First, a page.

Hospital-Based Harm Reduction Interventions: A Systematic Review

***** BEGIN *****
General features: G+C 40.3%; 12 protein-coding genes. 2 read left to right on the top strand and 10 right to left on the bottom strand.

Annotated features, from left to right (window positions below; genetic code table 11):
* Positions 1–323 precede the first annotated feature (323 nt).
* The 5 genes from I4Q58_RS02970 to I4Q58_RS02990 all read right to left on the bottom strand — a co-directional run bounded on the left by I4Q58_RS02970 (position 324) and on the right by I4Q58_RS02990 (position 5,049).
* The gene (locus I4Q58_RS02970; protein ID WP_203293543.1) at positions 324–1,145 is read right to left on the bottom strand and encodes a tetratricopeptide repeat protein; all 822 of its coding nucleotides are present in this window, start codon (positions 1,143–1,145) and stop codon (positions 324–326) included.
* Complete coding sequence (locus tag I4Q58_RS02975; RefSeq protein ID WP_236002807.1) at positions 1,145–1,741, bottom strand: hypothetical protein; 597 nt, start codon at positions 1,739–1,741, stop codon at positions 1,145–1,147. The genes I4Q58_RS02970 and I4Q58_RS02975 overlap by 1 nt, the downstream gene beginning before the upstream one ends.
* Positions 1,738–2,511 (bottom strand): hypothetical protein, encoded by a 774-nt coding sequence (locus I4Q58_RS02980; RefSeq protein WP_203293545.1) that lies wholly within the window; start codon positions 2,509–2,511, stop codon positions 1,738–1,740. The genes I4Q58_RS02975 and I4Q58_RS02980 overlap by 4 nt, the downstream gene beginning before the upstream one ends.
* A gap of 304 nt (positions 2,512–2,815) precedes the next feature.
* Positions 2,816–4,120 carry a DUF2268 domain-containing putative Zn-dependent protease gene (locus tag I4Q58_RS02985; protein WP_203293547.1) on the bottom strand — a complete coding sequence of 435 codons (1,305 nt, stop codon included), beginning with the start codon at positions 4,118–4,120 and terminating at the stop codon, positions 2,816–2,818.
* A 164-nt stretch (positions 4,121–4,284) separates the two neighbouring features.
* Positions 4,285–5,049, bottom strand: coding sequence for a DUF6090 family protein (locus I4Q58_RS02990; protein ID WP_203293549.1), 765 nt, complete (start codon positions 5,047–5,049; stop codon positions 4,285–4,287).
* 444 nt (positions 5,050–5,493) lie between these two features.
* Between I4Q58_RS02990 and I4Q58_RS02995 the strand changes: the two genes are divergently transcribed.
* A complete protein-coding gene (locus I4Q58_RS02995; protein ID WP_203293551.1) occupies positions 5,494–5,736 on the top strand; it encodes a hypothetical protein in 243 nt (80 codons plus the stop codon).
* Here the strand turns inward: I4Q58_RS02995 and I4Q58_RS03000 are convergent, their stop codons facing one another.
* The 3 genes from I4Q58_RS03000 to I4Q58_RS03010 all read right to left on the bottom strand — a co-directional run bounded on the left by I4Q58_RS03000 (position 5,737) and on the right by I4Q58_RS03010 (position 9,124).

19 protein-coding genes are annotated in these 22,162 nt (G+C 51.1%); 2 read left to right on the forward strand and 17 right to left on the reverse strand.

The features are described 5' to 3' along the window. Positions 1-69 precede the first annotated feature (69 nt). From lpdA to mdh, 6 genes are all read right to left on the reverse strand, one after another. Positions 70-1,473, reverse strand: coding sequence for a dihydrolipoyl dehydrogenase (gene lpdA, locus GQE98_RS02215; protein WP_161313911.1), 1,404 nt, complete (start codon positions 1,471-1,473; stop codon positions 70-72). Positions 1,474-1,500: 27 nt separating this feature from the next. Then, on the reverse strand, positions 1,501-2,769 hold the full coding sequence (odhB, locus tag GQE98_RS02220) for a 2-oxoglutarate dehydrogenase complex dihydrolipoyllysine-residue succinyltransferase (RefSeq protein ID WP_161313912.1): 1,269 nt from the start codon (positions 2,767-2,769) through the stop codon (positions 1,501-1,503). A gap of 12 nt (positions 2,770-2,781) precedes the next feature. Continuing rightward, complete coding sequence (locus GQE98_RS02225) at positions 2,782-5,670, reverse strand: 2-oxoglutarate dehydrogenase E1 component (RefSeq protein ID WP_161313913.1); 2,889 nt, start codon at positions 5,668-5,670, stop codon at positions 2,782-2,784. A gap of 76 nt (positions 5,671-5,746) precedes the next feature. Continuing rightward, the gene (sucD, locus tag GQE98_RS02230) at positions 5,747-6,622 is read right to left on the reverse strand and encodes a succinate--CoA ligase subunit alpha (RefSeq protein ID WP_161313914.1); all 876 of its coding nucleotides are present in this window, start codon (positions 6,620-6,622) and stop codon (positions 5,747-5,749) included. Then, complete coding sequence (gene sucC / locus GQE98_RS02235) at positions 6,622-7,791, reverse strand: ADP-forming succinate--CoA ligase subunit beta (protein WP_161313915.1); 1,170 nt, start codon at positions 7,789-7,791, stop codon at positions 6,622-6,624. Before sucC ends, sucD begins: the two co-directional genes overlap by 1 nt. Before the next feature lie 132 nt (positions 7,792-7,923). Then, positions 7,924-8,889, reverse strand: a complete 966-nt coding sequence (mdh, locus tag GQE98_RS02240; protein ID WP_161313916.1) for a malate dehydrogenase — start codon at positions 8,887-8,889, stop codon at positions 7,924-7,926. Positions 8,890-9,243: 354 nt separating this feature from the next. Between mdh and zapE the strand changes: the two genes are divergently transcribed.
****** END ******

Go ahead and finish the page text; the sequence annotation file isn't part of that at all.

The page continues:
Background: In the U.S., the number of hospitalized patients diagnosed with a substance use disorder (SUD; e.g., opioid use disorder, alcohol use disorder) is growing at an alarming rate. Often negatively impacted by stigma, homelessness and physical and mental comorbidities, this vulnerable patient population may benefit from the use of hospital-based harm reduction interventions (HHRIs) to improve overall hospital care experiences and negative health outcomes. Purpose: To examine how harm reduction principles have been successfully applied to HHRIs resulting in decreased negative health outcomes associated with SUD, improved healthcare provider-patient relationships, and reduced financial burden of healthcare systems. Methods: The Preferred Reporting Items for Systematic Reviews and Meta-Analyses guidelines and flow diagram were utilized for this systematic review. Nineteen studies met the eligibility criteria for inclusion in the review. Implications: Four consistent themes that either inhibit or facilitate the implementation of HHRIs (e.g., establishing specialized SUD hospital units, employing peer support specialists, utilizing the clinical opiate withdrawal scale) were identified: ethical responsibility, stigma, structural changes to hospital systems, and noted gaps associated with post-discharge care. Conclusion: HHRIs are a useful treatment option to manage the unique needs associated with the growing SUD patient population.
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